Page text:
That's how Attorney Theodore H. Swan Jr. described his reaction when he learned Montgomery County Assistant District Attorney Karen Ricca was suspended from her job without pay.
Other local lawyers are also stunned over the news, he said.
Ricca led - and decided whether applicants qualified for - the county's Accelerated Rehabilitation Disposition program. The pretrial measure for first-time offenders of nonviolent crimes can prevent them from getting a criminal record.
Ricca, who earned about $75,000 a year, was suspended without pay on April 27. She could not be reached for comment on Wednesday.
"In the small world of criminal defense ... we all know each other," Swan said on Wednesday. "Karen's been doing (ARD) for years and years ... We all know Karen."
Ricca was professional and promptly returned phone calls, he said.
"I've never had a problem with Karen," Swan said and added he's known her since the beginning of her career with the county over 20 years ago. Swan's extensive 40-year career includes a stint as assistant district attorney for the county in the 1970s.
Although there's no appeal for entrance into the ARD program - either it's granted or not - Ricca was willing to hear his concerns over a case, Swan said.
"Sometimes it worked and sometimes she said, 'No,'" he said and added Ricca was fair, never granted him special favors or targeted him with negativity. "Did I always agree with her? No."
An immediate suspension without pay is serious, however, "reasonable suspicion isn't guilty," Swan said.
While at the courthouse in Norristown this week for an ARD hearing, Swan talked to colleagues about Ricca's suspension.
The local legal community is "absolutely stunned and shocked by the whole thing," he said. "Karen has had a very successful and honorable career."
Ricca, one of roughly 40 assistant district attorneys in the county, a few years ago received the District Attorney's Medal that's "presented to those employees who have provided outstanding service to the citizens of Montgomery County, thereby bringing credit upon the Office of the District Attorney and the law enforcement community," the county's Web site states.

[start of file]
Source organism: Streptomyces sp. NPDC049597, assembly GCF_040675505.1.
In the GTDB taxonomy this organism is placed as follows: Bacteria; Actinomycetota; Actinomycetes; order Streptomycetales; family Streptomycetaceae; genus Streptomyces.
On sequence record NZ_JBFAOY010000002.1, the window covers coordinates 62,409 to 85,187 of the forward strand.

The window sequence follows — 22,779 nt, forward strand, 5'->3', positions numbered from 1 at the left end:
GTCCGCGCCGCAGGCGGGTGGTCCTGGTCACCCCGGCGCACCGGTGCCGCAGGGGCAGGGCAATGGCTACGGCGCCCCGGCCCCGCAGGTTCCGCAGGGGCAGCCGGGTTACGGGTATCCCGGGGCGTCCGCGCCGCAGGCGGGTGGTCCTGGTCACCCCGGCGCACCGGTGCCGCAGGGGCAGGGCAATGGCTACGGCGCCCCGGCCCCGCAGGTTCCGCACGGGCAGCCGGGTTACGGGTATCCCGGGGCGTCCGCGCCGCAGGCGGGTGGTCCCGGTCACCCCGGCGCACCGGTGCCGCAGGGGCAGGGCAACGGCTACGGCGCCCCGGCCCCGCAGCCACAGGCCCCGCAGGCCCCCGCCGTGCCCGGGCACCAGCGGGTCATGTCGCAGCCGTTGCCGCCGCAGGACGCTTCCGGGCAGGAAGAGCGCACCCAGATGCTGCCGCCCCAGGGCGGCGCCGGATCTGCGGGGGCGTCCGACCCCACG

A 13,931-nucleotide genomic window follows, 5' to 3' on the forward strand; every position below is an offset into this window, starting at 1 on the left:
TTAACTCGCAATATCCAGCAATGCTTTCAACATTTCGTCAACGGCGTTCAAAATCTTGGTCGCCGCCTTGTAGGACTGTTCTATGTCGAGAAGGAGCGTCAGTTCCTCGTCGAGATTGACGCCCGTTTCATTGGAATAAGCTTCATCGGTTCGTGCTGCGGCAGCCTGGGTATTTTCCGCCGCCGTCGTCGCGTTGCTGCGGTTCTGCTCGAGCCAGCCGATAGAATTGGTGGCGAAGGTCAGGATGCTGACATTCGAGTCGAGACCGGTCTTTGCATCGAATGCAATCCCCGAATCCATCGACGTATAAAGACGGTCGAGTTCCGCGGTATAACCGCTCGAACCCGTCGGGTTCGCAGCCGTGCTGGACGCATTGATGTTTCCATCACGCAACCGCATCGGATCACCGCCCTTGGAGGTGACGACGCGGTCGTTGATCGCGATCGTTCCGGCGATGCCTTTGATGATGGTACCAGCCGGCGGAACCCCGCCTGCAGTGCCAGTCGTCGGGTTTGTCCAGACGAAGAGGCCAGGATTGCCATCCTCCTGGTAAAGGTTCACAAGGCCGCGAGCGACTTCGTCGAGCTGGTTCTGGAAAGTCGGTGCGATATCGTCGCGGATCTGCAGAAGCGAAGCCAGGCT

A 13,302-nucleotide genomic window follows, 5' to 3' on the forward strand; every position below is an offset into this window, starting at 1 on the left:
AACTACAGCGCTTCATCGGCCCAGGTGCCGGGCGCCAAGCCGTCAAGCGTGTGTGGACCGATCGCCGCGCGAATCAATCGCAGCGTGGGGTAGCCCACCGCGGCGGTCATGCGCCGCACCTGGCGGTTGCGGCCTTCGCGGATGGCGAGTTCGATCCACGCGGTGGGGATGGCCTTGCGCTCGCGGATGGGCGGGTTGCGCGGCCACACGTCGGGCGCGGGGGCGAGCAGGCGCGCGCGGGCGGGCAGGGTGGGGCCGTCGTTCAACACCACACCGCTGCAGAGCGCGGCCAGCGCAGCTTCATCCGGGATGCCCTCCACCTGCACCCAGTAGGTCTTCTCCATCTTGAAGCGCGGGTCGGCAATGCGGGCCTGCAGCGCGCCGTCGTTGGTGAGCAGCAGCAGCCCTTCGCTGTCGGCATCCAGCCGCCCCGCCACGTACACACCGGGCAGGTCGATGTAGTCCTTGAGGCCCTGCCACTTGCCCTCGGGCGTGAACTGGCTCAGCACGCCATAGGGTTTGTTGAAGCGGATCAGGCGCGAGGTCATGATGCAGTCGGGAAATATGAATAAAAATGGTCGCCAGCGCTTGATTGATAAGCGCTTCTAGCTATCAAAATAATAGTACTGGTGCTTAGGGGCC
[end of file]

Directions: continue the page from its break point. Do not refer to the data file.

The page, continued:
Ricca's reputation and professional work ethic make the suspension hard to understand, Swan said.
District Attorney Risa Ferman hasn't given a reason for the act, calling it a confidential personnel matter. Ferman was unavailable for comment on Wednesday.
Also on Wednesday, Pennsylvania’s Unified Judicial System web portal listed no actions involving Ricca.
And, Elaine Bixler, secretary of the Disciplinary Board Of The Supreme Court Of Pennsylvania, said she had no record of a complaint filed against Ricca.
"All complaints are confidential until formal charges are filed against an attorney," Bixler said.
Attorney Steve Fairlie, of Fairlie & Lippy, PC, worked with Ricca in the late 1990s.
"I've known her since I was in the DA's office," he said on Wednesday and described Ricca as a passionate, good prosecutor who deeply cared about children and victims.
Ricca followed a mantra set by former Montgomery County District Attorney Mike Marino to "do the right thing," Fairlie said.
"I don't know any details, I'm just saddened that a divorced mother of two kids is ... suspended without pay," Fairlie said of Ricca. "I had thought that the ARD unit was well-run."
Swan said although Montgomery County's ARD program has a "huge, huge caseload" that's larger than many nearby municipalities, the office was professional and efficient.
In an April 14 interview with The Morning Call, Ricca, co-author of the “Pennsylvania ARD Handbook," said due to the difficult economy, more and more people entering ARD are eligible for reduced fees.
"I've been doing this for a long time," Ricca told the Call. "Within the last two years, I've seen a tremendous increase in public defender cases."
Today, Montgomery County Assistant District Attorney Lauren McNulty leads the ARD office. And while questions surround Ricca's suspension, ARD cases proceed.
"No matter who is in charge of the division, the division will be there," Swan said.